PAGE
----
Considering it’s the first time a sitting House Majority Leader Eric Cantor was defeated in a primary since 1899, and Dave Brat was out-spent $5.4 million to $200,000, Brat pulled off our biggest political upset since George Nethercutt beat then-Speaker Tom Foley in 1994. The first time a House Speaker had been unseated since 1862.
By now most of us have already read and celebrated plenty of analysis of Brat’s statement win on Tuesday. But there are three things to learn from this upset that have largely gone unnoticed elsewhere, and provide a necessary blueprint for conservatives going forward.
1. Stop Splitting the Conservative Vote.
How many times have we seen multiple conservatives split the vote in the primary, only to hand the election to the establishment?
Been there, done that, and bought the t-shirt.
That would’ve also happened in Virginia’s 7th district primary on Tuesday, except a humble patriot named Peter Greenwald stepped aside a few months ago to coalesce support behind Brat. Greenwald, who has been serving his country since 1985, did what most of our other candidates are unwilling to do. He put honor and the cause ahead of ego and ambition. His willingness to put his children’s future first gave Brat time to focus on Cantor. If Greenwald doesn’t step aside, it’s quite likely Brat doesn’t win.
We need more candidates willing to do the similarly honorable thing in the future, or we’ll have to make this decision for them if they don’t. For example, right now the establishment is already determining whom their candidate will be 2016. They won’t run three candidates, and never do. They’ll run one. Meanwhile, we’ll run five-to-seven, and then slowly watch them pick each other off until it’s too late. We cannot allow that to happen again. Instead of getting emotionally or financially attached to a candidate going nowhere, we need to do the honorable thing and follow Greenwald’s lead.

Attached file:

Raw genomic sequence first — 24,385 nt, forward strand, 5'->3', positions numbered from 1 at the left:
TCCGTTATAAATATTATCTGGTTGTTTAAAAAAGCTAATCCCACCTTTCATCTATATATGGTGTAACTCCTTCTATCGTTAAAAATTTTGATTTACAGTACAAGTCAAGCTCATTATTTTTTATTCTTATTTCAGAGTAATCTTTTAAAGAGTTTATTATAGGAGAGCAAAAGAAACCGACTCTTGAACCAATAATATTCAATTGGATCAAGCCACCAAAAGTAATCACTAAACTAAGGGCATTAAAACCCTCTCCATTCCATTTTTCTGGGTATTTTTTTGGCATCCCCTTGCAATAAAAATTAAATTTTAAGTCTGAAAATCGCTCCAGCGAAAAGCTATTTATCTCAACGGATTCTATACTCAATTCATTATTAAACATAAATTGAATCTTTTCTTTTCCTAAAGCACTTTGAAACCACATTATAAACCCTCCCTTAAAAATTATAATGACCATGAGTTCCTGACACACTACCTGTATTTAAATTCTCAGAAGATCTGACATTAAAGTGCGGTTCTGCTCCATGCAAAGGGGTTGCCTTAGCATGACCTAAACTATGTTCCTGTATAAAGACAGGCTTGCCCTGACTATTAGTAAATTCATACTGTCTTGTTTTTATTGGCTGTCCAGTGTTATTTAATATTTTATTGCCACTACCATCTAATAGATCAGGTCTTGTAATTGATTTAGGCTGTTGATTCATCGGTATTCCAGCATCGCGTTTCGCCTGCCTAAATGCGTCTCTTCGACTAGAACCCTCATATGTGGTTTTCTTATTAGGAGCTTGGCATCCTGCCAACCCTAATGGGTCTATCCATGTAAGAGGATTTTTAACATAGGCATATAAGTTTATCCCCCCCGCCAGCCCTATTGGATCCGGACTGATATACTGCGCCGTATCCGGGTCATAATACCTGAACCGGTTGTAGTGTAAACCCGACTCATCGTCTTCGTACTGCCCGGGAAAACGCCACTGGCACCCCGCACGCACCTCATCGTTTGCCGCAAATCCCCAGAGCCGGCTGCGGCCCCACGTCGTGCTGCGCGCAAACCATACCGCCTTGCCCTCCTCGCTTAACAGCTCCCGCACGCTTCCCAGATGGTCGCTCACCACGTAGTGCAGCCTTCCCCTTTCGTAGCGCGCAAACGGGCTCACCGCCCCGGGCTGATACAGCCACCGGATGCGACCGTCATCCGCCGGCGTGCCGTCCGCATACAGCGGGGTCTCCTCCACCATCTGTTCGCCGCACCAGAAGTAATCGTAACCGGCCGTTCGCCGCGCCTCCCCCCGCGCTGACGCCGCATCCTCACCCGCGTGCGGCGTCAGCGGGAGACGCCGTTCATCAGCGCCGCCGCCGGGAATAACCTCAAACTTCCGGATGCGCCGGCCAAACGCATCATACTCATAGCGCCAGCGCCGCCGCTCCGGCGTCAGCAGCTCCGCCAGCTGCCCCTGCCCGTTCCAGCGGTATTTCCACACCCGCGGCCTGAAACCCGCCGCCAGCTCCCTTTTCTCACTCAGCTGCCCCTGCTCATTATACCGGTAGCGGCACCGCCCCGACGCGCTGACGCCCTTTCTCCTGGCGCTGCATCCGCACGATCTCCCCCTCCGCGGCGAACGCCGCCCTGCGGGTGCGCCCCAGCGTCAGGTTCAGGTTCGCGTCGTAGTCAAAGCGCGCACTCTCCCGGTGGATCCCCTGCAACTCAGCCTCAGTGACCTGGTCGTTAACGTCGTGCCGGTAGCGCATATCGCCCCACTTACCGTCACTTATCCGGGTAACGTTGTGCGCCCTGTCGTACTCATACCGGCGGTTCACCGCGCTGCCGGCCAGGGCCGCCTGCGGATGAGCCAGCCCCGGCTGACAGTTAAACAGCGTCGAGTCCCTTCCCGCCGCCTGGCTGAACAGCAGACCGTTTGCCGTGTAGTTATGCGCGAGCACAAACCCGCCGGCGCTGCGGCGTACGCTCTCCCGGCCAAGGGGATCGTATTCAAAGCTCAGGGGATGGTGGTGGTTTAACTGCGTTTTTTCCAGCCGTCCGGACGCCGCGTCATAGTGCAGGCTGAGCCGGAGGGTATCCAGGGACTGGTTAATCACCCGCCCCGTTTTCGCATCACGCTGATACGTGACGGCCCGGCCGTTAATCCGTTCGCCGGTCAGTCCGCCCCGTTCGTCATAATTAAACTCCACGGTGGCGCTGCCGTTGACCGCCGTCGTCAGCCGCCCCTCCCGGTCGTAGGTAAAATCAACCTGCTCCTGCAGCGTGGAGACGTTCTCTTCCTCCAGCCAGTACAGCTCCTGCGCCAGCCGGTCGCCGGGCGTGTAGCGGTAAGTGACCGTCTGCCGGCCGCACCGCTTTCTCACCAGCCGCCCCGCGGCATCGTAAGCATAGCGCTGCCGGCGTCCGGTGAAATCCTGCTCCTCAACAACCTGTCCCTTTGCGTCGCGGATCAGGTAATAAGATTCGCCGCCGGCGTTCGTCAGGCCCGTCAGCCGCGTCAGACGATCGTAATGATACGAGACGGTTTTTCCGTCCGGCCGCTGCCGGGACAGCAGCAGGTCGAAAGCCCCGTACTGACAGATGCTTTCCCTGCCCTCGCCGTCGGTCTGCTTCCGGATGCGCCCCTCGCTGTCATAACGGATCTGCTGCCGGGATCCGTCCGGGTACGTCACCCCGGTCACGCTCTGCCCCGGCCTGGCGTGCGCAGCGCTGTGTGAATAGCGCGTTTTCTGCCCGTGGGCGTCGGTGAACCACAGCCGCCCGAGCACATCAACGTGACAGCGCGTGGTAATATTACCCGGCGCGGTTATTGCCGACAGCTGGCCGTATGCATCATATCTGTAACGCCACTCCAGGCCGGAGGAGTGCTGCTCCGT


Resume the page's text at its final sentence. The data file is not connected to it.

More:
Our futures cannot afford for the Republican Party establishment to blow another election in 2016.
2. We want high turnout primaries.
The conventional wisdom has always been lower turnout primaries helps the more principled candidates. But that conventional wisdom is based on the assumption the most conservative voters are the most likely to vote. That assumption would be wrong.
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